Challenge the Indexes
Carl Delfeld, 05.22.06, 12:00 AM ET
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When I called on global equity fund managers in
Tokyo, Hong Kong and Sydney during the 1980s to pitch American
small-cap stocks, I was always struck by the leather-covered ledgers
they would pull out to jot down notes. No doubt the leather ledgers
have been replaced by sleek notebook computers--and the time to
meet with small-cap stock pickers is probably also a thing of the
Why? The enormous size of some global equity funds would make
even a ten-bagger small-cap stock hardly worth the trouble. The
fund managers need big-cap liquid stocks and have little choice
but to take a top-down approach as they attempt to beat their benchmarks.
This presents independent investors with a great opportunity to
the performance of the big global fund managers. How? By ignoring
country index weightings largely based on the size of a country's
Let's look at how a portfolio manager of a large global equity
fund might approach his task of beating a benchmark such as the
All Country World Index or the MSCI Europe, Australasia and Far
East (EAFE) index. The All Country World Index weights 49 countries
on the market value of their stock markets. For example, as of
Apr. 21 the index weights Japan at 11%, the U.S. at 45.5%, Australia
2.3%, Indonesia at 0.13%, Singapore at 0.37% and Germany at 3.1%.
The EAFE index contains 21 countries and excludes emerging-market
countries. 48% of the holdings are accounted for by two countries:
Japan and the U.K. Add in France and Germany and the percentage
climbs to over 64%. Meanwhile, the allocation to more dynamic countries
such as Ireland and Austria is 0.94% and 0.40%, respectively.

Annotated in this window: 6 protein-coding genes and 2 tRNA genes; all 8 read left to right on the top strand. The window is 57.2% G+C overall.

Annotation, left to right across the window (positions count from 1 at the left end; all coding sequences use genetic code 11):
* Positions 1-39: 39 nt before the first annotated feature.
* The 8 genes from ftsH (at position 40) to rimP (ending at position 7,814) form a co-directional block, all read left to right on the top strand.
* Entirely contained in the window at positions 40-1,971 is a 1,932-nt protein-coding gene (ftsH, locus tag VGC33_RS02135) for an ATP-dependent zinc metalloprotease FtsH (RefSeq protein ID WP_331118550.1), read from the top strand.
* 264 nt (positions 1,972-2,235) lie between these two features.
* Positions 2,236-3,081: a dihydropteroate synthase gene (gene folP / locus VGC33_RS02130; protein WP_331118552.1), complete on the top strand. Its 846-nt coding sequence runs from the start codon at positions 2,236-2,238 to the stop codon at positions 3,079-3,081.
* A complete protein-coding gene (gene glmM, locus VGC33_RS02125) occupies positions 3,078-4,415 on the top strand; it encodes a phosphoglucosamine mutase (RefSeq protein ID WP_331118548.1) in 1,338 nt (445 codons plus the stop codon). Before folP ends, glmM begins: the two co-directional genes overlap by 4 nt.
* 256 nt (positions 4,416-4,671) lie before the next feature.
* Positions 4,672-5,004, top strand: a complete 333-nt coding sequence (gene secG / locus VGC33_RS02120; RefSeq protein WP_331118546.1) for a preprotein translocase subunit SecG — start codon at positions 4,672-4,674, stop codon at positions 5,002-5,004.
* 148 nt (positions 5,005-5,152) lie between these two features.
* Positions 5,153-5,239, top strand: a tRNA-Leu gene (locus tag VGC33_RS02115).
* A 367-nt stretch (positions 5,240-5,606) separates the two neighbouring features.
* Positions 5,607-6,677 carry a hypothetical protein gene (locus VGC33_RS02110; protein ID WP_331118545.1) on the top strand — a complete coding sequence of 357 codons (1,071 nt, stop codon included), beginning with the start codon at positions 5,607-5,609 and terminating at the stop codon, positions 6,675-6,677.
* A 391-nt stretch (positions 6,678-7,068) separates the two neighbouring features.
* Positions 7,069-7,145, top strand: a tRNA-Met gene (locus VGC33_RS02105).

Another method fund managers use in allocating assets is to divide
the world into groups such as North America, Europe, Asia and emerging
markets and then to weight countries within these categories differently
than the benchmark does. For example, in the MSCI Asia Index, Japan's
weighting is a surprising 68.6%, India's 3%, Singapore's 2.3%,
while Indonesia's is only 0.78%.
To beat these benchmarks, fund managers allocate assets differently,
but my experience is that many of the larger funds are "index
huggers" that deviate from the weightings only at the margins.
Once the country allocation targets are established, fund managers
evaluate what companies they should invest in or use passive vehicles
such as exchange-traded funds that track a country's stock market
You can see that the whole business is oriented towards the largest
stock markets. But just because the global asset-management business
is wedded to conventional backward-looking benchmarks doesn't
mean that you have to be.
If you want your global portfolio to outperform benchmarks in
a big way, unshackle yourself from the country weightings.
future and weight countries based on their growth potential,
capital flows, prices and pace of market reforms.
It makes little sense to me to have Japan, the U.K., France
and Germany account for 64% of your investments in global
markets, so sell your
MSCI EAFE index fund or ETF and do some independent thinking.
If the goal for your portfolio is long-term appreciation,
India, Ireland, eastern Europe or greater China should
allocations than the U.K. or France. The country-specific
iShare ETFs are
a good tool for this since you can buy into Taiwan (ETF),
or Malaysia (EWM) with a click of the mouse.
What about the risk of investing in smaller stock markets?
It seems to me that investing in a vehicle tracking the
with 48% exposure to Japan and the U.K. is riskier than
of your portfolio in each of ten countries such as Canada,
Singapore, Australia, Ireland, Switzerland and Hong Kong.
Sure, an ETF won't
discriminate against dicey managements in opaque markets.
If you include emerging-market countries, expect your
returns to be a
bit more volatile--but, to paraphrase Warren Buffett
in one of his annual
reports, I would rather have a lumpy 15% than a flat
You can build a portfolio on your own or seek out a smaller,
independent-thinking adviser. Michael Gibbs-Harris
of MGH Asset Management in New Zealand
is one of them. He has built a proprietary model that
ranks 40 countries based on valuation and fundamental
Currently, he has allocations
of 15% for Japan, 14% for Germany, just 1% for the
U.S. and none
for France or the U.K.
So for big gains, ignore the indexes.
Carl Delfeld represented the U.S. on the Asian Development
Bank board and heads the global investment advisory
firm Chartwell Partners (www.ChartwellAdvisor.com).
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